Prince Harry can take Mail on Sunday defamation case to trial, rules judge

Prince Harry is fighting a separate case for police protection for his family when they are in the UK.
Prince Harry is fighting a separate case for police protection for his family when they are in the UK. Copyright AP Photo/Alberto Pezzali, File
By AP with Euronews
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Some of the newspaper's article about Harry's bid for UK police protection was defamatory, the court ruled.


A newspaper article about Prince Harry's legal battle over security with the UK government was defamatory, according to a High Court judge.

The ruling is the first stage of a libel lawsuit that Harry filed against the publisher of the Mail on Sunday newspaper.

Prince Harry could now take his case against Associated Newspapers to trial after parts of their reporting were ruled to be defamatory.

Queen Elizabeth's grandson had launched a separate legal case to force UK authorities to provide police protection for himself and his family when they are in the country.

The British government withdrew the prince’s round-the-clock protection when Harry and his wife, Meghan, gave up front-line royal duties and moved to the United States.

In February, the Mail on Sunday reported that Harry sought a “far-reaching confidentiality order” to keep the details of his case secret. The newspaper also claimed that the prince had not offered to pay for police protection in his initial bid to overturn the government’s decision.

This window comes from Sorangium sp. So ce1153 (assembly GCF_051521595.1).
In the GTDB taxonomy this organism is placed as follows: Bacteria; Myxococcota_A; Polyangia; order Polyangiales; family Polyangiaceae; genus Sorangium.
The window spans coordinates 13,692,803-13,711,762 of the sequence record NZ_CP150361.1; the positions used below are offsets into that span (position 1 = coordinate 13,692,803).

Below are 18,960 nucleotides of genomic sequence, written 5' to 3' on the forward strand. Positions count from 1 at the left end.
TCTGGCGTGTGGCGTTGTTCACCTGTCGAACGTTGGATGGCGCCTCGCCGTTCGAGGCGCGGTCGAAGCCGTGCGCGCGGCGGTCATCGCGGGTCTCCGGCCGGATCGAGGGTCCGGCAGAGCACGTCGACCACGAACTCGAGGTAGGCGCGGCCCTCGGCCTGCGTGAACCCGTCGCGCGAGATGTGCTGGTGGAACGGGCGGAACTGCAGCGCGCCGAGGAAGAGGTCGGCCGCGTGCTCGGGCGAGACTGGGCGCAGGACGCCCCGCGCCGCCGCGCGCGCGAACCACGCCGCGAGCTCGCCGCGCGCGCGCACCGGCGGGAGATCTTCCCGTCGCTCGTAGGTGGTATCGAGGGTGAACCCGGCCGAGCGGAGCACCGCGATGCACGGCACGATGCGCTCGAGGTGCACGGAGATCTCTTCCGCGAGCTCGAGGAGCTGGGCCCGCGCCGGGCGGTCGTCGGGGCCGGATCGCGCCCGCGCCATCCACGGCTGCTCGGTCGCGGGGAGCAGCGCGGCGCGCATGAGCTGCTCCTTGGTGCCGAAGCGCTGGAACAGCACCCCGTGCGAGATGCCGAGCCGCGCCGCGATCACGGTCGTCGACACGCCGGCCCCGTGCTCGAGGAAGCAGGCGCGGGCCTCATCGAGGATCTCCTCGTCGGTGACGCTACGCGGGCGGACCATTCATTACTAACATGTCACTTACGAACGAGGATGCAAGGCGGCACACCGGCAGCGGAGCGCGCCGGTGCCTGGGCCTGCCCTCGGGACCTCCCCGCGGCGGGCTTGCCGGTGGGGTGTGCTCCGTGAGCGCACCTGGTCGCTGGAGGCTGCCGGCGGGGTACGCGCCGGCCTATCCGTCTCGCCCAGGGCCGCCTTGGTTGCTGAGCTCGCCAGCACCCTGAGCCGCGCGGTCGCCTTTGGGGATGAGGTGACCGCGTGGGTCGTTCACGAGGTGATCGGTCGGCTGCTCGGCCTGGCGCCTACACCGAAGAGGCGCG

Harry claims that the Mail on Sunday libelled him by suggesting that he “cynically” tried to confuse the public by authorising his representatives to put out “false and misleading statements” about his willingness to pay for police protection.

High Court Justice Matthew Nicklin on Friday that the “natural or ordinary meaning” of the article was defamatory.

But he stressed that the decision didn’t apply to other issues in the case, and Associated Newspapers can defend that their story was either accurate or in the public interest.

“This is very much the first phase in a libel claim,” the judge wrote in his decision. “It will be a matter for determination later in the proceedings whether the claim succeeds or fails, and if so on what basis.”

Last year, Harry's wife Meghan won a separate claim against the Mail on Sunday after it printed extracts of a handwritten letter she wrote to her estranged father in 2018.

The UK royal family's relationship with the press was severely tainted after Harry's mother Diana was killed in a car accident in 1997 after being chased by reporters.

Additional sources • AFP

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